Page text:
Polygraphy and audiovisual evaluation of muscle activity is conducted in a sleep laboratory via an electromyogram (EMG) channel on the masseters. An ideal situation would include audiovisual recordings of the muscle activity from EMGs of the jaws and legs, electrocardiogram of heart rate, electroencephalogram of brain activity, and electrooculogram of eye movements during rapid eye movement (REM); all of which score to discriminate and diagnose unusual orofacial or oromandibular movements. [8]

Therefore, the gold standard for diagnosis of SB is the use of audio and video recordings together with sleep polygraphic recordings as this combination permits a more valid and reliable quantitative assessment of oromandibular activities. [8]

Three types of EMG signals can be scored for SB diagnosis; phasic, tonic, and mixed SB. Phasic episodes of SB (also known as rhythmic) occur in 88% of the time [8] involving three or more EMG bursts ranging from 0.25 to 2 s. [9] This type of SB, rhythmic, is more commonly seen in nocturnal teeth grinding and is perceived by their sleep partner. [8]

Tonic episodes of SB (also known as sustained) are not as frequent, occurring <10% of the time and are expressed by 1 EMG burst sustained longer than 2 s. Sustained SB are clinically expressed as nocturnal jaw clenchers [9] with associated tension-type headaches. They have fewer SB episodes per hour of sleep. [10] Mixed episodes of SB include a cocktail of phasic and tonic episodes. [8] The range of muscle activity in SB episodes is between 3 and 66 s with an approximate 9 s as an average. [11]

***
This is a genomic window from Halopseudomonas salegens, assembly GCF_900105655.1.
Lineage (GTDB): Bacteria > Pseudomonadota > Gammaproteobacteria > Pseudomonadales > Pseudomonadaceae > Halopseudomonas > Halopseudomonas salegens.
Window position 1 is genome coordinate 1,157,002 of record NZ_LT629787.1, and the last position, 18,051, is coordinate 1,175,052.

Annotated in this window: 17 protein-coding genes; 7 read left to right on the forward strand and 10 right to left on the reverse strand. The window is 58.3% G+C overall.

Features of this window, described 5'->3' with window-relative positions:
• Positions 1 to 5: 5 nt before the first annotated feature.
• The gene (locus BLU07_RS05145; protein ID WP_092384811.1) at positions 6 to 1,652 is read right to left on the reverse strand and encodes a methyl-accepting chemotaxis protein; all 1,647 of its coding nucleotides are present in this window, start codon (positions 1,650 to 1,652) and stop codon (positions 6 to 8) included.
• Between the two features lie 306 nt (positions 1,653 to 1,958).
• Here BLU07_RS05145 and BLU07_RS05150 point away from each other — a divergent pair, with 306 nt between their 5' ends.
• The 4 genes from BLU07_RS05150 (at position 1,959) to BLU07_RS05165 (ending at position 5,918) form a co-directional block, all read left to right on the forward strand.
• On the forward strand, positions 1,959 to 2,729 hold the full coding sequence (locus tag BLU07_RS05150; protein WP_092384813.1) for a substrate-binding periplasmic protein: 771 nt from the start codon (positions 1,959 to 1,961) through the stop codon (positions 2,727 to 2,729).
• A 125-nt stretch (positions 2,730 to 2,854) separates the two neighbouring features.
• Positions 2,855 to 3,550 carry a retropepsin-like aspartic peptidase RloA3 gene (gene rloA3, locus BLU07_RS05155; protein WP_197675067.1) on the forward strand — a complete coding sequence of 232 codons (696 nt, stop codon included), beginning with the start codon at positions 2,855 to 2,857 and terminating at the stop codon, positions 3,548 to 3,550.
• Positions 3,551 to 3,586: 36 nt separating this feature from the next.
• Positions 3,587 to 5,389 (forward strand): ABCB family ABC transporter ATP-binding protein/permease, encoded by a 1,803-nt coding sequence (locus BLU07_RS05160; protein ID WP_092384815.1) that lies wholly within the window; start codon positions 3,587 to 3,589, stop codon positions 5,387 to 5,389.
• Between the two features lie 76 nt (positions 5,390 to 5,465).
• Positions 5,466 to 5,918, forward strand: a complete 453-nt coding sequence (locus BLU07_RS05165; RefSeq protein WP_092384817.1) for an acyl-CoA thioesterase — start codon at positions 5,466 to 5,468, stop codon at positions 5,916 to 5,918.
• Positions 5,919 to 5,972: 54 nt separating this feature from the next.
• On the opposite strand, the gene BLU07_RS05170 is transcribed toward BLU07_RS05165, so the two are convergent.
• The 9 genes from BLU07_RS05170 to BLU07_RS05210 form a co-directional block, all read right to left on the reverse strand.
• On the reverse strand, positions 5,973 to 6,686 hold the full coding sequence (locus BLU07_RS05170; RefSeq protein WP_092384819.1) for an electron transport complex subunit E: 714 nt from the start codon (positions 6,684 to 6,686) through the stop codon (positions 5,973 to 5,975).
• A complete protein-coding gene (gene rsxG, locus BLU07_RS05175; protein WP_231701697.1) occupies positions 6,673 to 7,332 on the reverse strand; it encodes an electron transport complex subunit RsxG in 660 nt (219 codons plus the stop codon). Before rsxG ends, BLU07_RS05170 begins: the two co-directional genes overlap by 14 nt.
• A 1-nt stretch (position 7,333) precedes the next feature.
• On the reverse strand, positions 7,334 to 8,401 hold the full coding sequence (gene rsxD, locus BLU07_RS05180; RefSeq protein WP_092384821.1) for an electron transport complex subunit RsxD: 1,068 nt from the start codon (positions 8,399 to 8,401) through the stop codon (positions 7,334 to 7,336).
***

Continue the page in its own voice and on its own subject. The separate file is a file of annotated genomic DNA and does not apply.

The disadvantage of laboratory sleep studies is the negative impact on subject compliance, expense, time consumption, and bias as sleep quality is not necessarily similar to ones home environment. The compromise to this is a double edged sword, where sensitivity and specificity are affected once the "gold standard" of SB diagnosis is substituted. There are home alternatives to the "gold standard" via a digital camera or an intraoral tooth contact sensor (attached to an occlusal appliance) or a mandibular movement sensor; which improve subject compliance, cost less and are simply more practical.

Objectives of the review

A systematic review of randomized controlled clinical therapeutic trials of SB in adults diagnosed by clinical and/or EMG and/or polysomnography of SB was performed to elucidate the most effective of treatment modalities via documentation of the levels of evidence.


  Materials and Methods Top


Data collection was attained following a systematic review of the literature pursuing the protocol dictated by PRISMA [Figure 1]. Henceforth, a PubMed search was electronically conducted using keywords "treatment," and "SB." Furthermore, refinement of the search included only human clinical trials expressed in full text English articles.
Figure 1: PRISMA protocol used in this study to report articles for systematic review